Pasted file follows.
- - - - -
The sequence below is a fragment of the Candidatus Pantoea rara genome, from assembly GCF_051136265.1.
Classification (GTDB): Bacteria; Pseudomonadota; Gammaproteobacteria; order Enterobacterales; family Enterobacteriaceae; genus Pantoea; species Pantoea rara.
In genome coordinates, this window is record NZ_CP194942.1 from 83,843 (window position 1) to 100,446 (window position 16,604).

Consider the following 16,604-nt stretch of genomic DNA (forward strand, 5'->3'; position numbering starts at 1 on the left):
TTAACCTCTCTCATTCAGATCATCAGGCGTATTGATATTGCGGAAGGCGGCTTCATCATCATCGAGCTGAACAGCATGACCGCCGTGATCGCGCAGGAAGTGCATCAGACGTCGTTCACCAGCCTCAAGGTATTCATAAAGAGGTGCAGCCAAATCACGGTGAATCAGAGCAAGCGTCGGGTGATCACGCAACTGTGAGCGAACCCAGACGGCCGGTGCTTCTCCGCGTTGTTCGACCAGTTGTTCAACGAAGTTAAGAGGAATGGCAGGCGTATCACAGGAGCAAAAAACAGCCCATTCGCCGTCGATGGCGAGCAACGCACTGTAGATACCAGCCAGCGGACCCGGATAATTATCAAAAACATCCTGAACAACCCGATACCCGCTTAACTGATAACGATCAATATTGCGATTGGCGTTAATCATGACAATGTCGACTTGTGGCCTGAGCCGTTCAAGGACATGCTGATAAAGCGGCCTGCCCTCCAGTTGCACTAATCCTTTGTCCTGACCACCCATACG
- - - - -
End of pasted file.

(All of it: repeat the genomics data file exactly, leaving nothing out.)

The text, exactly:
The sequence below is a fragment of the Candidatus Pantoea rara genome, from assembly GCF_051136265.1.
Classification (GTDB): Bacteria; Pseudomonadota; Gammaproteobacteria; order Enterobacterales; family Enterobacteriaceae; genus Pantoea; species Pantoea rara.
In genome coordinates, this window is record NZ_CP194942.1 from 83,843 (window position 1) to 100,446 (window position 16,604).

Consider the following 16,604-nt stretch of genomic DNA (forward strand, 5'->3'; position numbering starts at 1 on the left):
TTAACCTCTCTCATTCAGATCATCAGGCGTATTGATATTGCGGAAGGCGGCTTCATCATCATCGAGCTGAACAGCATGACCGCCGTGATCGCGCAGGAAGTGCATCAGACGTCGTTCACCAGCCTCAAGGTATTCATAAAGAGGTGCAGCCAAATCACGGTGAATCAGAGCAAGCGTCGGGTGATCACGCAACTGTGAGCGAACCCAGACGGCCGGTGCTTCTCCGCGTTGTTCGACCAGTTGTTCAACGAAGTTAAGAGGAATGGCAGGCGTATCACAGGAGCAAAAAACAGCCCATTCGCCGTCGATGGCGAGCAACGCACTGTAGATACCAGCCAGCGGACCCGGATAATTATCAAAAACATCCTGAACAACCCGATACCCGCTTAACTGATAACGATCAATATTGCGATTGGCGTTAATCATGACAATGTCGACTTGTGGCCTGAGCCGTTCAAGGACATGCTGATAAAGCGGCCTGCCCTCCAGTTGCACTAATCCTTTGTCCTGACCACCCATACG